Calla lily (Zantedeschia aethiopica), hardy in U.S. Department of Agriculture plant hardiness zones 8 through zone 10, spends its life as an annual or in containers in many gardens. These South African beauties grace ponds and rain gardens, but they also make impressive cut flowers. Calla has a nasty secret, though, that helps defend against some garden grazers.
1. Lovely Callas
Calla lilies are not lilies. They are arums -- members of the Araceae family -- related to Jack-in-the-pulpit (Arisaema triphyllum), hardy in USDA zones 4 through zone 9, and anthuriums (Anthurium andraeanum), hardy in USDA zones 11 through 12. Like other arums, tiny flowers bloom along a stem terminal, called a spadix, where a specialized leaf called a spathe provides shelter for it. Spathes give the calla its distinctive look. Callas grow in full sun to part shade and bloom from June through July.
2. Offense and Defense
It’s a tough world out there in the garden, especially if you’ve located it near an area where the deer and other foragers roam. Like other plants, calla lily has developed defenses against foraging critters. It produces toxic chemicals that reside mainly in its roots -- and circulate in lesser amounts throughout the plant’s tissue. Oxalic acid, a compound found in arums and other plants -- rhubarb leaves contain it -- cause mouth pain, digestive upset, vomiting, convulsions and other symptoms that can, in small animals, cause serious damage to mouth, esophagus and gastrointestinal tract or death. Oxalic acid asparagine, a protein found in urine, also produces toxic responses.
A hungry herd of deer consumes vegetation according to what’s green and growing in order of tastiness. Deer might taste-test your calla lilies when there are few alternatives. Unless you live in an area where calla lilies are hardy, they are likely to pass on calla’s salad with oxalic acid dressing after a taste. Adult deer weigh nearly the same as humans, but fawns and yearlings could suffer the same effects as children or family pets when consuming parts of the plant. If deer are desperate enough to eat hot sauce, a common repellant, they might try callas. Otherwise, one of the elders of the herd is most likely to try the plant, discover its mouth-stinging properties and move on, leading the herd to safer browsing choices.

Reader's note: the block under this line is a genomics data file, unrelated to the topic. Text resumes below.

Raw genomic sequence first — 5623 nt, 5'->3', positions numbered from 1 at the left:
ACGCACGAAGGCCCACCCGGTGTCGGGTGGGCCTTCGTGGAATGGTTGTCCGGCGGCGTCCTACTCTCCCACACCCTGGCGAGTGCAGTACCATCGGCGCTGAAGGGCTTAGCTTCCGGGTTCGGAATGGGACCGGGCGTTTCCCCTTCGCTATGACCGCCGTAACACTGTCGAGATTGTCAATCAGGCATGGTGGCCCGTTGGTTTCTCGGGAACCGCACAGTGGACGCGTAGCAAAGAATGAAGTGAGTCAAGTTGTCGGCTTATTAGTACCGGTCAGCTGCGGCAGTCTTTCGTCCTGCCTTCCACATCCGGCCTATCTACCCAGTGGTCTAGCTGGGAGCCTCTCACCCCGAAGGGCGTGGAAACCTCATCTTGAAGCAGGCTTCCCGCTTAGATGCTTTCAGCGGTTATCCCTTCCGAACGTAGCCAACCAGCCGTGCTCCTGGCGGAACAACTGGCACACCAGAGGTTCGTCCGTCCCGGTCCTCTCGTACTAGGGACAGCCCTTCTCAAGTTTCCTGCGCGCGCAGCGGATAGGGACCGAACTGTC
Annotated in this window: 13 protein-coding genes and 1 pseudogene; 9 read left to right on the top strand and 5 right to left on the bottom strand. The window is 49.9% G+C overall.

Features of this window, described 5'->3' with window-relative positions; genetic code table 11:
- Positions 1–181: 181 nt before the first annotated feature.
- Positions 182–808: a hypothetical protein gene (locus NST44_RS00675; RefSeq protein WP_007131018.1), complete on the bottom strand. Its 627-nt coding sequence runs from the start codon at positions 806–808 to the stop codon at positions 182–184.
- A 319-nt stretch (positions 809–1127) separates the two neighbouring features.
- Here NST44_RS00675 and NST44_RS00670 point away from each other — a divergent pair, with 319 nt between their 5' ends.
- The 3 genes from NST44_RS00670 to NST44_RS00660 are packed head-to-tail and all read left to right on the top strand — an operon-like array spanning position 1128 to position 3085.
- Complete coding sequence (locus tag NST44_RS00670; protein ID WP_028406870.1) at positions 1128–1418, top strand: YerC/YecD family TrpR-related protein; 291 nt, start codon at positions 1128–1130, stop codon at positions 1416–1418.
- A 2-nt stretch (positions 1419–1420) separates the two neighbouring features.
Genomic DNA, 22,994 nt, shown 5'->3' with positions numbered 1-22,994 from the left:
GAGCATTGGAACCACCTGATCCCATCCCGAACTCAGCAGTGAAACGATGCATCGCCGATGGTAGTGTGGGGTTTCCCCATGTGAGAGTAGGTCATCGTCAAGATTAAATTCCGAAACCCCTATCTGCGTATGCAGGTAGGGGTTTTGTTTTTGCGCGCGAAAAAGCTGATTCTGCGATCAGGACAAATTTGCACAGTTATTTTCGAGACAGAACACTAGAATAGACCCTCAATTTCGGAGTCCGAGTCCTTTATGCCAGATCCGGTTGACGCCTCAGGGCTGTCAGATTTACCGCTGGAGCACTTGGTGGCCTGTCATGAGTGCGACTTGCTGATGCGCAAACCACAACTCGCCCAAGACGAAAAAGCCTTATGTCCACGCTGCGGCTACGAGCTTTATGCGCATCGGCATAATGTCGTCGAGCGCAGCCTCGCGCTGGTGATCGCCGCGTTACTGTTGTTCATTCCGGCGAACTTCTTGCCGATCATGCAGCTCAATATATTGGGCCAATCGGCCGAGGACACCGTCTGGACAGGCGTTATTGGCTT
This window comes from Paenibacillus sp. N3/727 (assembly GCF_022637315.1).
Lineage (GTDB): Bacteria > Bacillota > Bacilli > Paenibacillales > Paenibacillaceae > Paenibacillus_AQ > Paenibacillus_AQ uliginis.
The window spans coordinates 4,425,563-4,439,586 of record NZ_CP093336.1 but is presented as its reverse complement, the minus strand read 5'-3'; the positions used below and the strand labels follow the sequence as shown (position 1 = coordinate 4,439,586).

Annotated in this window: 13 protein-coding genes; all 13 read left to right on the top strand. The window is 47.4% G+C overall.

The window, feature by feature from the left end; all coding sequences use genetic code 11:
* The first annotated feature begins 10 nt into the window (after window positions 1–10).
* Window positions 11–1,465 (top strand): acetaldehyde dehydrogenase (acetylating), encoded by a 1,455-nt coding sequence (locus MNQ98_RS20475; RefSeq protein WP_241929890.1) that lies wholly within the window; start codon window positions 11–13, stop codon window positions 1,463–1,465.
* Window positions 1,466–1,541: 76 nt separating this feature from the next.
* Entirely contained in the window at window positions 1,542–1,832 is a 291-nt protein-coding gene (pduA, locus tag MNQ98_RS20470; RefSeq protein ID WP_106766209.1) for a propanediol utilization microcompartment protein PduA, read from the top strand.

Moles belong to the animal order of Insectivora -- they are more closely related to bats and shrews than to rats or mice. They live underground and eat insects, snails, slugs and earthworms, and are both a blessing and curse. They can consume their own body weight in food in a day. The damage they do to a calla lily might be incidental to tunneling -- bumping into the root system while tunneling. Any normally sensitive mole would certainly turn tail quickly because of oxalic acid’s skin and mouth-burning properties. Nevertheless, mole tunnels could conceivably lift plants, exposing crowns to the air. Mole damage is unlikely, however, due to the mole’s carnivorous preferences and the calla roots’ caustic properties.
- Missouri Botanical Garden: Zantedeschia Aethiopica
- University of Illinois Extension: Calla Lilies
- Medline Plus: Oxalic Acid Poisoning
- Medline Plus: Urine Odor
- Colorado State University Extension: Preventing Deer Damage
- Rutgers Cooperative Extension: Landscape Plants Rated by Deer Resistance
- Santa Rosa Gardens: Deer Resistant Plants
- Virginia Cooperative Extension: Managing Wildlife Damage -- Moles
- Ohio State University Extension Fact Sheet: Effective Mole Control
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